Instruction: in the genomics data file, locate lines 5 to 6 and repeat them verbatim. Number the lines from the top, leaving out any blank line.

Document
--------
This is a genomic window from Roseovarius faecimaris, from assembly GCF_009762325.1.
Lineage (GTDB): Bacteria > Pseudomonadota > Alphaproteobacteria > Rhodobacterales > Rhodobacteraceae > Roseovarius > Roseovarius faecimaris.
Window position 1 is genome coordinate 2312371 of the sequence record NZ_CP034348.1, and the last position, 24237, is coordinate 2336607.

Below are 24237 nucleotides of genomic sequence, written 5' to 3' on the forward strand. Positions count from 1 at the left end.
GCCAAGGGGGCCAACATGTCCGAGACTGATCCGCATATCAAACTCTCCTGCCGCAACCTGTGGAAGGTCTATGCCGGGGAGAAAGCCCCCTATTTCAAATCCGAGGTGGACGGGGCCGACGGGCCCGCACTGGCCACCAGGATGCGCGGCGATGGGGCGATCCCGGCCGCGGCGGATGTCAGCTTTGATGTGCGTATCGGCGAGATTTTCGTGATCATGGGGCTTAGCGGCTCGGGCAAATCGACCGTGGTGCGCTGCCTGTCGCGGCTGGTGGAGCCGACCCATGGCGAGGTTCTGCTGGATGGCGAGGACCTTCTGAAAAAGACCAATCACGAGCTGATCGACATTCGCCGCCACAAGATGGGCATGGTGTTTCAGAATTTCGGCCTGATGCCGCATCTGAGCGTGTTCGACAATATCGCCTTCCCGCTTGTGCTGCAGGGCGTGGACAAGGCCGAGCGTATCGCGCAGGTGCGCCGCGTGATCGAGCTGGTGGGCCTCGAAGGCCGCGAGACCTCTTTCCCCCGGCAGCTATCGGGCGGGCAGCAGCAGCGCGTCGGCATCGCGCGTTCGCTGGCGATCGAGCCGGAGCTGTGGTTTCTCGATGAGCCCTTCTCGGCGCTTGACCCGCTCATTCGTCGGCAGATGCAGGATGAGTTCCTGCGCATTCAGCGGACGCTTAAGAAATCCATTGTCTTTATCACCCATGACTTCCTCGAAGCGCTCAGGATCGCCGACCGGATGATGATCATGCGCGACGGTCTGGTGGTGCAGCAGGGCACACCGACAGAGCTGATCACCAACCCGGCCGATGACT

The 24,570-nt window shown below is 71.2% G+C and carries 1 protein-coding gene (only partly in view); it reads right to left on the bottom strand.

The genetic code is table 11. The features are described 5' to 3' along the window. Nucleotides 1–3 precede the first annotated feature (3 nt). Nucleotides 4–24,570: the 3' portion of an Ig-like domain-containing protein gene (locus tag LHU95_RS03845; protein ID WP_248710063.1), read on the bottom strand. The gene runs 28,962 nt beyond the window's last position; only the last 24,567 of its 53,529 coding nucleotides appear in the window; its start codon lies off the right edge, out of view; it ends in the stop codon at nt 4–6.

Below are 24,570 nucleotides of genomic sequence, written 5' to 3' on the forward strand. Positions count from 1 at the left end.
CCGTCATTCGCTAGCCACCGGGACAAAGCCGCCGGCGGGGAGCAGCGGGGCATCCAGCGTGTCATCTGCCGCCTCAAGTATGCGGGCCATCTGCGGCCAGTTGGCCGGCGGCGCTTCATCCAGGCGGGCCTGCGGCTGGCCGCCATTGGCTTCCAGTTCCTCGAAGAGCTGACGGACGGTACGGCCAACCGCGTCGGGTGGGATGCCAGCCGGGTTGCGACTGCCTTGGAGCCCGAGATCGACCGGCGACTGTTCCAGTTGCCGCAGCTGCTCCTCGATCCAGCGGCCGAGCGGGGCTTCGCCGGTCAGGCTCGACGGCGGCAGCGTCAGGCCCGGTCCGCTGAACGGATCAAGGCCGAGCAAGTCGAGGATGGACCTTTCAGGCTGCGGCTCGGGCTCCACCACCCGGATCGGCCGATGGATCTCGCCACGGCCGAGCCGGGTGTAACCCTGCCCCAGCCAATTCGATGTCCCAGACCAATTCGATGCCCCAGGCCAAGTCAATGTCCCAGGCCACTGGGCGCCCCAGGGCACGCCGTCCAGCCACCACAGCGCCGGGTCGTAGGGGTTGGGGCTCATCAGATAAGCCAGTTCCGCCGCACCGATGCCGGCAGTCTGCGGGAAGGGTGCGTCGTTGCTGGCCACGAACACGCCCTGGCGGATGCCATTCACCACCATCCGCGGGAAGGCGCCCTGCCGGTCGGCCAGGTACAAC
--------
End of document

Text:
GCCAAGGGGGCCAACATGTCCGAGACTGATCCGCATATCAAACTCTCCTGCCGCAACCTGTGGAAGGTCTATGCCGGGGAGAAAGCCCCCTATTTCAAATCCGAGGTGGACGGGGCCGACGGGCCCGCACTGGCCACCAGGATGCGCGGCGATGGGGCGATCCCGGCCGCGGCGGATGTCAGCTTTGATGTGCGTATCGGCGAGATTTTCGTGATCATGGGGCTTAGCGGCTCGGGCAAATCGACCGTGGTGCGCTGCCTGTCGCGGCTGGTGGAGCCGACCCATGGCGAGGTTCTGCTGGATGGCGAGGACCTTCTGAAAAAGACCAATCACGAGCTGATCGACATTCGCCGCCACAAGATGGGCATGGTGTTTCAGAATTTCGGCCTGATGCCGCATCTGAGCGTGTTCGACAATATCGCCTTCCCGCTTGTGCTGCAGGGCGTGGACAAGGCCGAGCGTATCGCGCAGGTGCGCCGCGTGATCGAGCTGGTGGGCCTCGAAGGCCGCGAGACCTCTTTCCCCCGGCAGCTATCGGGCGGGCAGCAGCAGCGCGTCGGCATCGCGCGTTCGCTGGCGATCGAGCCGGAGCTGTGGTTTCTCGATGAGCCCTTCTCGGCGCTTGACCCGCTCATTCGTCGGCAGATGCAGGATGAGTTCCTGCGCATTCAGCGGACGCTTAAGAAATCCATTGTCTTTATCACCCATGACTTCCTCGAAGCGCTCAGGATCGCCGACCGGATGATGATCATGCGCGACGGTCTGGTGGTGCAGCAGGGCACACCGACAGAGCTGATCACCAACCCGGCCGATGACT

The 24,570-nt window shown below is 71.2% G+C and carries 1 protein-coding gene (only partly in view); it reads right to left on the bottom strand.